Monday, 20 January 2014

Thousands turn out in Turkey to pay respects & demand justice for murdered Turkish Armenian Hrant Dink


Thousands of people gathered in Istanbul to remember Turkish Armenian journalist Hrant Dink on the seventh anniversary of his death.Standing outside his Agos newspaper offices on İstiklal Caddesi, where he had been murdered, they demanded justice for Dink and condemned the state for failing him.

World media captured the thousands of people who had assembled at Taksim square to remember the journalist, before marching a short distance to the spot where he had been slain in 2007. A large banner hung below the Agos office window read: “Seven Years, Together They Protected [the perpetrators], Together They Remained Silent”Those waiting to address the crowds were met by a sea of placards, which bore the following messages: “For Hrant, For Justice”, “We are all Hrant, We are all Armenian”, and “We are here Brother”, while others labelled Turkey a “killer state”.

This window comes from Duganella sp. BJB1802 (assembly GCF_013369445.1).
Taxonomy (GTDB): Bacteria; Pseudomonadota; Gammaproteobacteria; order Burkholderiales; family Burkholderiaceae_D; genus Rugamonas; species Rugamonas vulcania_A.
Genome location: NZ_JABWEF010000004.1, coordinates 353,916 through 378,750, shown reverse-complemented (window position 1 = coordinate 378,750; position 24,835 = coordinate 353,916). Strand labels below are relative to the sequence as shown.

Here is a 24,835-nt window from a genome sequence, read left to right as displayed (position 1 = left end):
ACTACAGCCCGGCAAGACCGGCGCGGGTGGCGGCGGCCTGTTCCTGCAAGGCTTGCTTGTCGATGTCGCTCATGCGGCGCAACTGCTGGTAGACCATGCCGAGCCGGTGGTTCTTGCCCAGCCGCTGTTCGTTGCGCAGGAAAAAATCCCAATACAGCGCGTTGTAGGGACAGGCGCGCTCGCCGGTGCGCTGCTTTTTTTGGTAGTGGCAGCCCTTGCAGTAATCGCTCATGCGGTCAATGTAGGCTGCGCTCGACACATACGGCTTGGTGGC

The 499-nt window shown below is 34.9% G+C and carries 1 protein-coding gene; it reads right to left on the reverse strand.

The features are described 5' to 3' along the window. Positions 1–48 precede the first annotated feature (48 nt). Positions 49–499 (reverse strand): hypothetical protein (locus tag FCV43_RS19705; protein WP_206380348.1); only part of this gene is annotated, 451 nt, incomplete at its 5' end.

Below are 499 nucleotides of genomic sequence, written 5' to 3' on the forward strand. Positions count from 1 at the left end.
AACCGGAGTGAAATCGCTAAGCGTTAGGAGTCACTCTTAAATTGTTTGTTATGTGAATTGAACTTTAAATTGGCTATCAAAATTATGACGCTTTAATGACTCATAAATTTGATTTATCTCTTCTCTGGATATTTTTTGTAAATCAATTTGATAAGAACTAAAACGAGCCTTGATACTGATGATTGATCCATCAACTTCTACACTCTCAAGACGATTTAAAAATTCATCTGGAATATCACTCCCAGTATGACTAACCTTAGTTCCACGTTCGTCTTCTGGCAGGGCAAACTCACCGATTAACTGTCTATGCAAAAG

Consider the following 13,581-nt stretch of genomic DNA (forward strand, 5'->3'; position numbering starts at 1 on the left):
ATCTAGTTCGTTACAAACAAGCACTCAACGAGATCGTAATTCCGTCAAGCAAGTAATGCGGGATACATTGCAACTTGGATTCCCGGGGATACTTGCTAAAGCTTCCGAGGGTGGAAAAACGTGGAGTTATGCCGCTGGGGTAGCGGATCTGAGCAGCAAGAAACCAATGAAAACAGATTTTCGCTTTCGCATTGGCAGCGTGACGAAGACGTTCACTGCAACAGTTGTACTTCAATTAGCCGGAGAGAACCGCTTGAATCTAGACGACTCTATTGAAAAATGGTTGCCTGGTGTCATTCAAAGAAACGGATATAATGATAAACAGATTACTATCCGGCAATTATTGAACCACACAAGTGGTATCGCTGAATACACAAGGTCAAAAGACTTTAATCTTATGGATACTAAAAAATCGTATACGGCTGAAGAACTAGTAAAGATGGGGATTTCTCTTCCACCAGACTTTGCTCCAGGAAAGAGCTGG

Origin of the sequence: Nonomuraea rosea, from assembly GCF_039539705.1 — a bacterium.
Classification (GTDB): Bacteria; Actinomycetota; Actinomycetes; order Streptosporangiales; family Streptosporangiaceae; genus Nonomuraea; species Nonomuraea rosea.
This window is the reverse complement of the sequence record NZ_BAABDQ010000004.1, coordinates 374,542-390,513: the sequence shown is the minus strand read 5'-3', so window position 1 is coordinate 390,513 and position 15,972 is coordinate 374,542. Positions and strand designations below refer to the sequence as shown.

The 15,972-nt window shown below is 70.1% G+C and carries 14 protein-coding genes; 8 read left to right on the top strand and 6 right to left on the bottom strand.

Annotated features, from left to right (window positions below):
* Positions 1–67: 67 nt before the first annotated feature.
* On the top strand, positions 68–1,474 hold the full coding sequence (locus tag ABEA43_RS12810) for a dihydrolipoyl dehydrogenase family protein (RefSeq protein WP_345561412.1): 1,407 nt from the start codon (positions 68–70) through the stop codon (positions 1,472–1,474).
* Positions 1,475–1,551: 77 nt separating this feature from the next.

The 52-year old ethnic Armenian was shot in broad daylight outside his offices by Ogün Samast, a 17-year old extreme nationalist, who was tried and found guilty of Dink’s murder. Samast was sentenced to 23 years in jail in 2011. However, other older suspects were all acquitted, a decision recently quashed by Turkey’s Supreme Court of Appeals. Two of the prime suspects, Yasin Hayal and Erhan Tuncel, are now being retried. Dink’s family and friends are highly critical of the state’s handling of the case and the failure to bring to justice all those implicated in the crime.

In 2010, the European Court of Human Rights ruled that Turkey had failed to protect Dink, despite being warned that ultra-nationalists were plotting to kill him. The prominent journalist had long campaigned for Turkey to recognise as “genocide” the 1915 killings of Armenians by Ottoman Turks and was subsequently tried for ‘denigrating Turkishness’.

Dink’s death has brought to the fore the demonization by the Turkish mainstream of such activists – in 2000 Kurdish singer Ahmet Kaya was driven into exile by a hate campaign after he announced he wanted to record in Kurdish – and the right to freely debate the Armenian massacres and other contentious issues in Turkey.

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